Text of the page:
Located along the Georgian Military Road, south of Vladikavkaz and just north of Mount Kazbek, one finds the famous Darial Gorge. Once celebrated in Lermontov’s romantic poem, The Demon, the Darial was the site of a terrible disaster on Saturday.
A major landslide originating from the Devdoraki glacier on the northern slopes of Kazbek, brought down a massive wave of debris and mud into the gorge. One Ukrainian citizen, a truck driver, was killed. Seven others are reported missing. Three trucks are reportedly buried in the debris. The landslide blocked the Terek river bed and destroyed part of the Georgian Military Road linking Georgia to Russia, the only overland link between the two countries given the unresolved Georgian-Abkhaz conflict.
The disaster also halted the flow of natural gas from Russia to Georgia’s southern neighbor, Armenia, which heavily relies on this resource. Armenians also rely on the Georgian Military Road as a point of direct land access from Georgia to Russia, where many Armenians are migrant workers. The only other possible outlet would be from the Georgian port cities of Batumi or Poti on the Black Sea to Sochi in Russia via boat. These links are especially vital for Armenia, a country still blockaded by Turkey and Azerbaijan over the Nagorny Karabakh dispute. Consequently, for Armenians, Georgia is more than just a neighboring country. It is a lifeline.
Rescue crews were immediately mobilized at the scene of the disaster. 150 people were rescued, primarily “customs, border guard and police employees, as well as several foreign citizens, who are cargo truck drivers.” All were evacuated by helicopter. Twelve workers (all Turkish citizens), trapped in the derivation tunnel of the nearby Darial hydro power plant, were also rescued. The power plant, which is under construction, is highly controversial in Georgia. Georgian environmental activists say that building the dam could adversely affect the area’s ecology.
Prime Minister Irakli Garibashvili and several of his ministers, including Georgian football superstar-turned-energy-minister Kakha Kaladze, arrived in the area to hold a meeting on the emergency. Garibashvili left his helicopter to the rescuers and returned to Tbilisi instead by car. President Giorgi Margvelashvili also went to the Darial to survey the damage. When he arrived from Tbilisi, he concluded that the mountain collapse was larger than the 2007 landslide in Georgia.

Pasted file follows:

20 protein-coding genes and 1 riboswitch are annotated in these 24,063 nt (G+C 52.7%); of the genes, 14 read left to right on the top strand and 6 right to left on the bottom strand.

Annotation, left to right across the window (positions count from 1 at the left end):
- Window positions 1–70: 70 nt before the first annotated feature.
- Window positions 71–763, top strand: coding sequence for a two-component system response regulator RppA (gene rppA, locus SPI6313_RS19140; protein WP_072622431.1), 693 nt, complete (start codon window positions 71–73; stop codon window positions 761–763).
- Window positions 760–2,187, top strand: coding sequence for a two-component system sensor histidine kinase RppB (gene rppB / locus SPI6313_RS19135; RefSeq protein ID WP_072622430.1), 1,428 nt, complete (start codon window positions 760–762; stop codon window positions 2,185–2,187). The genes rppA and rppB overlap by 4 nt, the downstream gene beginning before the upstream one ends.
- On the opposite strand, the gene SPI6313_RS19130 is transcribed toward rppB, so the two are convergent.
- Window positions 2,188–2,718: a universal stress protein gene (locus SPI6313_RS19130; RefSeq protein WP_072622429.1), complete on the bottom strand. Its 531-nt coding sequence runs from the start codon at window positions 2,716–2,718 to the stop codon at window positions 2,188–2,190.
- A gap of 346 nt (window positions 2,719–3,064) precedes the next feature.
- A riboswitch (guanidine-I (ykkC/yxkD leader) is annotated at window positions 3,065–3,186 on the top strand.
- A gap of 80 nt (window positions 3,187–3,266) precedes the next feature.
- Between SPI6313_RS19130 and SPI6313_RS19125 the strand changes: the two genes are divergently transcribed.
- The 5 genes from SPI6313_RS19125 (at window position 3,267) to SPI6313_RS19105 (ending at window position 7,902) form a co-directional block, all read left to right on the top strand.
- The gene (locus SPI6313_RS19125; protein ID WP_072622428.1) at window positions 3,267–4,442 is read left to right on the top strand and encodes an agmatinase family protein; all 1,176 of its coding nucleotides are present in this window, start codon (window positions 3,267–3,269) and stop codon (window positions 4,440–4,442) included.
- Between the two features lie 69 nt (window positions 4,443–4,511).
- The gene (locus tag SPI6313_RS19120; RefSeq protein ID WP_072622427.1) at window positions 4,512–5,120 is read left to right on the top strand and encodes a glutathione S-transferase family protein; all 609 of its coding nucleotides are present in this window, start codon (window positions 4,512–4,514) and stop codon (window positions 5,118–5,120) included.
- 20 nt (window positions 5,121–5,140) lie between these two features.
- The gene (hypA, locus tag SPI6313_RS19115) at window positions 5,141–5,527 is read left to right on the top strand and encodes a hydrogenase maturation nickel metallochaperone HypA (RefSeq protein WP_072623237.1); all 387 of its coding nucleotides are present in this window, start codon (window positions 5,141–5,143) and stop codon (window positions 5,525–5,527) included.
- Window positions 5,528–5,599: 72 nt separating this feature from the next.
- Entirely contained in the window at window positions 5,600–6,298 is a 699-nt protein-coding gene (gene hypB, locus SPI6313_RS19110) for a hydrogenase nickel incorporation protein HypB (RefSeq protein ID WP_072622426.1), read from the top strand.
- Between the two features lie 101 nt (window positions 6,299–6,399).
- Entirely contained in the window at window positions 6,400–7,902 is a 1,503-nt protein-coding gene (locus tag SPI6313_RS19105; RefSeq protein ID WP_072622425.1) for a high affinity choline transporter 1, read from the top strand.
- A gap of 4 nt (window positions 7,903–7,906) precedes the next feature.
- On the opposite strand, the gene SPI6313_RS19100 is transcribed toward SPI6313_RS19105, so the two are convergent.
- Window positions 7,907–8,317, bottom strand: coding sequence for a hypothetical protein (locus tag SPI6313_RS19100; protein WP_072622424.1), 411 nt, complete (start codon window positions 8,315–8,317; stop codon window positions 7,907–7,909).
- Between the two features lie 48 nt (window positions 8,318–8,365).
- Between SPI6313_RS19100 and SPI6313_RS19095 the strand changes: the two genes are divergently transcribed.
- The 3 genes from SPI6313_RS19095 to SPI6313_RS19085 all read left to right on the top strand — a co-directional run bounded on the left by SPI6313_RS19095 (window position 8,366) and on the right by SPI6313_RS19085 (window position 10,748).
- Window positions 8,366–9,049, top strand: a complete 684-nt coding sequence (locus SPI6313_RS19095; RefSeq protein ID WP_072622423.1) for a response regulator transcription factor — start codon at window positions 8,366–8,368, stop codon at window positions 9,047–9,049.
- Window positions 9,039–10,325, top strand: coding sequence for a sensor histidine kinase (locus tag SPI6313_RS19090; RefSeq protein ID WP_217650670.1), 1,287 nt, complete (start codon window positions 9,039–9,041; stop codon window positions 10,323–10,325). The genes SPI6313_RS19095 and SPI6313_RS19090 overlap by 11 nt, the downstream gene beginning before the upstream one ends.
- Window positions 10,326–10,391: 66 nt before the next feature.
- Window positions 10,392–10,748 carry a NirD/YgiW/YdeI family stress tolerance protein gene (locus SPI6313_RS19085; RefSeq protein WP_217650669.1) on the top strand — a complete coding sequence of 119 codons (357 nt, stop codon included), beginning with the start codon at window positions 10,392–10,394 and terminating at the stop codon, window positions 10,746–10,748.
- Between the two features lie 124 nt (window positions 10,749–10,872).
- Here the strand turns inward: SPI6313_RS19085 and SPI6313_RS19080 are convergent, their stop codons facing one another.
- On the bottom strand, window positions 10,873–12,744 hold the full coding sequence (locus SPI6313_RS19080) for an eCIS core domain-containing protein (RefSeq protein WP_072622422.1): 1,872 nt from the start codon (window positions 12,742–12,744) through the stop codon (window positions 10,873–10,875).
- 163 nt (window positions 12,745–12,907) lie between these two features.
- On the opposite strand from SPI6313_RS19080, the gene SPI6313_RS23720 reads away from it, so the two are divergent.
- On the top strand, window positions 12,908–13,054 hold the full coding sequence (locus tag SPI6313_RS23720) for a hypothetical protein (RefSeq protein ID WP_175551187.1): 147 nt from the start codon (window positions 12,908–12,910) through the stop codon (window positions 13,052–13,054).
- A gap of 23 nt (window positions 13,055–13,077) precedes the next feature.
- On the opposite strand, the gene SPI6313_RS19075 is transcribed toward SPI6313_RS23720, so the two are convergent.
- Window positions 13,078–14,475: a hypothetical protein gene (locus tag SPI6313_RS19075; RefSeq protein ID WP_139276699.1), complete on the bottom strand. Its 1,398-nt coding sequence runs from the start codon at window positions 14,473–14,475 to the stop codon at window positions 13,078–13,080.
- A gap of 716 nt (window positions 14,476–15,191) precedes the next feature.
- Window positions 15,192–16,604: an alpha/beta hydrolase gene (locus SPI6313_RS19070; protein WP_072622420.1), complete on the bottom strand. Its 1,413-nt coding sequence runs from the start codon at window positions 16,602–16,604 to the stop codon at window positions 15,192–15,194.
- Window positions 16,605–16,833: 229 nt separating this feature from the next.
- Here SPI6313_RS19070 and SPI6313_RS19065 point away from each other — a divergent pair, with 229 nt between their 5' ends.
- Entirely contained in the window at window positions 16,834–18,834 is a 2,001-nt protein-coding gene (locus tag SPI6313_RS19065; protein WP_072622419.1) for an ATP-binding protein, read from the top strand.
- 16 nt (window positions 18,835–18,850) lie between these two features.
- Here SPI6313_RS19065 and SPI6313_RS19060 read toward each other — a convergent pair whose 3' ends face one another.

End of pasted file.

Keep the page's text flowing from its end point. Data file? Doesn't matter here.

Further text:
Significantly, the first foreign aid came from Russia. Immediately following the disaster, contact was established with Russia’s Ministry of Emergency Situations. The Russian Foreign Ministry has pledged to mobilize aid to assist Georgia in its recovery efforts. To this end, it has given Georgia 18 metric tons of diesel fuel to “secure uninterrupted work of heavy equipment” to clean up the area affected by the landslide. Prime Minister Irakli Garibashvili has thanked Moscow for its assistance. On the morning of May 19, official Armenia has offered aid to Tbilisi as well.
From the Russian side, sending aid to the disaster zone is now much easier thanks to Moscow’s recent unilateral full reopening of the Georgian Military Road back in March. The road was closed completely in 2006 due to tension between Russia and Georgia’s then-President Mikheil Saakashvili. It was partially reopened in 2010, before being fully reopened in March this year.
The recovery efforts come amid a stalled Russo-Georgian rapprochement. During the Sochi Olympic Games in February, Russian President Vladimir Putin invited Georgian President Margvelashvili to a direct meeting. It would be the first such meeting between the Russian and Georgian political leaderships since the 2008 war. Unfortunately, the process toward this meeting has been delayed by the ongoing crisis in Ukraine. At a recent Prague meeting between Georgia’s special envoy to Russia, Zurab Abashidze, and his Russian counterpart, Grigory Karasin, the issue was reportedly discussed, though no date has been set for the actual meeting.
Meanwhile, in light of the crisis in Ukraine, the West has taken advantage of the absence of diplomatic relations between Russia and Georgia and has redoubled its efforts to ensure that Georgia maintains a pro-EU and pro-NATO path. Unlike the previous Saakashvili government, which was categorically pro-Western, the present Georgian Dream government in Tbilisi has sought a balanced relationship between both Russia and the West. This past week, Georgia’s Abashdize said that ideally, Georgia would have free trade regimes with both Russia and the European Union. Earlier in September, shortly after Armenia’s U-turn on the EU in favor of the Moscow-backed Eurasian Union, Georgia’s then-Prime Minister Bidzina Ivanishvili, said that Georgia too may consider joining the Eurasian Union “if it will be advantageous for our country.” Though no longer in office, the Imeretian billionaire is still financially supporting the Georgian Dream government and is widely believed to be actively working with them behind-the-scenes.
Russia and Georgia need to seize the moment to restore relations and move forward. Cooperation on the rescue and recovery effort from the Darial disaster presents a good opening for renewed diplomacy on both sides.